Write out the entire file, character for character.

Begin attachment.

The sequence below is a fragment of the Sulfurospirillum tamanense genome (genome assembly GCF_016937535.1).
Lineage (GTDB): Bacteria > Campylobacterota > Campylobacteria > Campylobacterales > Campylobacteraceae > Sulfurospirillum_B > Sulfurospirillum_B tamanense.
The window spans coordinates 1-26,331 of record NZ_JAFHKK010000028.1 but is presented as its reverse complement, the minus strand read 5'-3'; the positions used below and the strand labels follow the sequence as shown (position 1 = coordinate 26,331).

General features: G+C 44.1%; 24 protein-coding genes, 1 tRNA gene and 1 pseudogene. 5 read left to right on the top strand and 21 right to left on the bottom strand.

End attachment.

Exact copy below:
The sequence below is a fragment of the Sulfurospirillum tamanense genome (genome assembly GCF_016937535.1).
Lineage (GTDB): Bacteria > Campylobacterota > Campylobacteria > Campylobacterales > Campylobacteraceae > Sulfurospirillum_B > Sulfurospirillum_B tamanense.
The window spans coordinates 1-26,331 of record NZ_JAFHKK010000028.1 but is presented as its reverse complement, the minus strand read 5'-3'; the positions used below and the strand labels follow the sequence as shown (position 1 = coordinate 26,331).

General features: G+C 44.1%; 24 protein-coding genes, 1 tRNA gene and 1 pseudogene. 5 read left to right on the top strand and 21 right to left on the bottom strand.